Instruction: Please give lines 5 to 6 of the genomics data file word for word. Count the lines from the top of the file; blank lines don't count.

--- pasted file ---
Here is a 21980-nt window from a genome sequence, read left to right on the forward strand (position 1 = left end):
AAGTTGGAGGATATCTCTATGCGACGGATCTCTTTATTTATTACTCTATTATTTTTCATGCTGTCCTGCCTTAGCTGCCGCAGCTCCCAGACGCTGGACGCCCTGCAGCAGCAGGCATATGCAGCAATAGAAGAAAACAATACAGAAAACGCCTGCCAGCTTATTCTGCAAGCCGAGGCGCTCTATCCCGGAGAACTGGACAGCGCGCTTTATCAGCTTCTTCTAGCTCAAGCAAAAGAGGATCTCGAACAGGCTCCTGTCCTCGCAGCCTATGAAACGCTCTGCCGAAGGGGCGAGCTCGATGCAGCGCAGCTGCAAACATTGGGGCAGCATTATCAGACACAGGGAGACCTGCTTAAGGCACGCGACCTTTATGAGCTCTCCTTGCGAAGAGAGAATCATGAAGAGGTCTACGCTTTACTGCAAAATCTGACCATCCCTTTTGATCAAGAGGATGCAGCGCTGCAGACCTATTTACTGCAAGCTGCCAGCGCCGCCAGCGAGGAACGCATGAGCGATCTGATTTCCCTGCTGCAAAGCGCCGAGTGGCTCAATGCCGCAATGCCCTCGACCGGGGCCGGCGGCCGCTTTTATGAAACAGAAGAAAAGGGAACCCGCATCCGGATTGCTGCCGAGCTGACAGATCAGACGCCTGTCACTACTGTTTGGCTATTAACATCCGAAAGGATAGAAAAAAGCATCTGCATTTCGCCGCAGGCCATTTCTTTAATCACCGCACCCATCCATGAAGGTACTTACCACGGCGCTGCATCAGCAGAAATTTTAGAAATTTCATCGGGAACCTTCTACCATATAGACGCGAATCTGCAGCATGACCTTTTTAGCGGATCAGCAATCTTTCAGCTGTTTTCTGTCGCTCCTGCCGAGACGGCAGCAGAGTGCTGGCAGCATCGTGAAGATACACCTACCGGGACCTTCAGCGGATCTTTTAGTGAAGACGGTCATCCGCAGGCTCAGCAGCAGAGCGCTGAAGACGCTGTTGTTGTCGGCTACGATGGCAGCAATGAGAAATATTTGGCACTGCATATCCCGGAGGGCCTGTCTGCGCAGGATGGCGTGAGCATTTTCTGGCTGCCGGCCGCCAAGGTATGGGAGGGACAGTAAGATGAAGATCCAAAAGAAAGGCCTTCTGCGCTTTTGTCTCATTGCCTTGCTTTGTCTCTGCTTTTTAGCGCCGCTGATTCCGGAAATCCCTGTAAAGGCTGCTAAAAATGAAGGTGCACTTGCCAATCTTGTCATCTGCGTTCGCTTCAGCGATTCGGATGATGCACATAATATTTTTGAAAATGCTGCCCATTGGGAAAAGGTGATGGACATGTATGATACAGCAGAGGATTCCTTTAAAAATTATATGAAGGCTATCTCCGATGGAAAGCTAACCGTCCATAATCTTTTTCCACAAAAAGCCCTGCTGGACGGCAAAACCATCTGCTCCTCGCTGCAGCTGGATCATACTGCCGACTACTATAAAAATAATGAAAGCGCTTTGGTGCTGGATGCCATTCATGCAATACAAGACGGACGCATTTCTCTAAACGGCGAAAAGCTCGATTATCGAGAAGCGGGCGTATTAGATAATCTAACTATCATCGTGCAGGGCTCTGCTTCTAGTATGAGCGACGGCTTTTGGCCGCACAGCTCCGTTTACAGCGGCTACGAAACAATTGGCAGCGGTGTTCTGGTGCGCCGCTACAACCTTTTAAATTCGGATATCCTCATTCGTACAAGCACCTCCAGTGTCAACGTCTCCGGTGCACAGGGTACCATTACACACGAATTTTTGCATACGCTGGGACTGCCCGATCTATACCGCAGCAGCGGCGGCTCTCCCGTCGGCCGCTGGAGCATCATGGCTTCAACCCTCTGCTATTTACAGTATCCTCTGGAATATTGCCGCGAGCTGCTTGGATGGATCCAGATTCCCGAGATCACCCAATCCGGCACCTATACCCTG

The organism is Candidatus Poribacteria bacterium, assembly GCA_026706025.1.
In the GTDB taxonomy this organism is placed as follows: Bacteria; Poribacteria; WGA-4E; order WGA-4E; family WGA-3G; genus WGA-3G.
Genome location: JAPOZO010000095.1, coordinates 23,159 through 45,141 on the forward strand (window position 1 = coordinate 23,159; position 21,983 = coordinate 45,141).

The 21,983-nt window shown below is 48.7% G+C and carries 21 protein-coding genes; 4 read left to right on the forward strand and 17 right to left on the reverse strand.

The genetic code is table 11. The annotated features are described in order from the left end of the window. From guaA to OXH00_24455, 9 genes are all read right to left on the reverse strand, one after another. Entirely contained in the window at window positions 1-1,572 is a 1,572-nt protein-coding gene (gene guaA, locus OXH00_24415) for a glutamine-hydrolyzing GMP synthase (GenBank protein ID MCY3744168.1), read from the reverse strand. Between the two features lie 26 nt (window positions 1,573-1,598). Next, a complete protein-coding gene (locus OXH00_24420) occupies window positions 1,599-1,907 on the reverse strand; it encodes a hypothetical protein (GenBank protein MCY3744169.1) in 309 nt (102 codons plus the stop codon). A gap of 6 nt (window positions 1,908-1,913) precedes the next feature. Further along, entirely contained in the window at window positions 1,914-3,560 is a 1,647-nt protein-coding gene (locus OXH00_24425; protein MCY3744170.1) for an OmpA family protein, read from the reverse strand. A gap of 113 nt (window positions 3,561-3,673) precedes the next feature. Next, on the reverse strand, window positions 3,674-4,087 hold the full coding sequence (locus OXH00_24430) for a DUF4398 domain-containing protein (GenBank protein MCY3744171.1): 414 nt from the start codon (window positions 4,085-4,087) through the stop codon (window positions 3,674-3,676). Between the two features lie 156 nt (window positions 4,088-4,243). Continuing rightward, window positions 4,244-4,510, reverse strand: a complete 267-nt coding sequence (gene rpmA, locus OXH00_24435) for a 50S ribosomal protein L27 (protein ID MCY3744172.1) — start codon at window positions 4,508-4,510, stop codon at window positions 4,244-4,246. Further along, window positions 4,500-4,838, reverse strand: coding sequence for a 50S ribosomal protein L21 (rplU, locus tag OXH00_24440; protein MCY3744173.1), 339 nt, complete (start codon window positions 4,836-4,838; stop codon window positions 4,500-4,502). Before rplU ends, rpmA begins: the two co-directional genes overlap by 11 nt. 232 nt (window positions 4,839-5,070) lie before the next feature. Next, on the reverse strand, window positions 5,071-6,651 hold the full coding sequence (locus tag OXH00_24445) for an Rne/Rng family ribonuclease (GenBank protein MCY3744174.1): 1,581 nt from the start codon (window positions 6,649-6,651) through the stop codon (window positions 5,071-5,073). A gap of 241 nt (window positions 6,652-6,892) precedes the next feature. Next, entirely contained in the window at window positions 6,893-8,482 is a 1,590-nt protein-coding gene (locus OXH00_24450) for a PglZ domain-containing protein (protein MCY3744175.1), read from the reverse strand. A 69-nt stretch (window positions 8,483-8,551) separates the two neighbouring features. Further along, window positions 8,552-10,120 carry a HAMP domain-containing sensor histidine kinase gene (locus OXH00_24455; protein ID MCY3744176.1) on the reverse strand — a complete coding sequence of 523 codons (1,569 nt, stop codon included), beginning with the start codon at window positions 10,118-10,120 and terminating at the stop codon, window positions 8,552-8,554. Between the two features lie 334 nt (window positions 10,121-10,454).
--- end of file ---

Genome location: JAPOZO010000095.1, coordinates 23,159 through 45,141 on the forward strand (window position 1 = coordinate 23,159; position 21,983 = coordinate 45,141).

The 21,983-nt window shown below is 48.7% G+C and carries 21 protein-coding genes; 4 read left to right on the forward strand and 17 right to left on the reverse strand.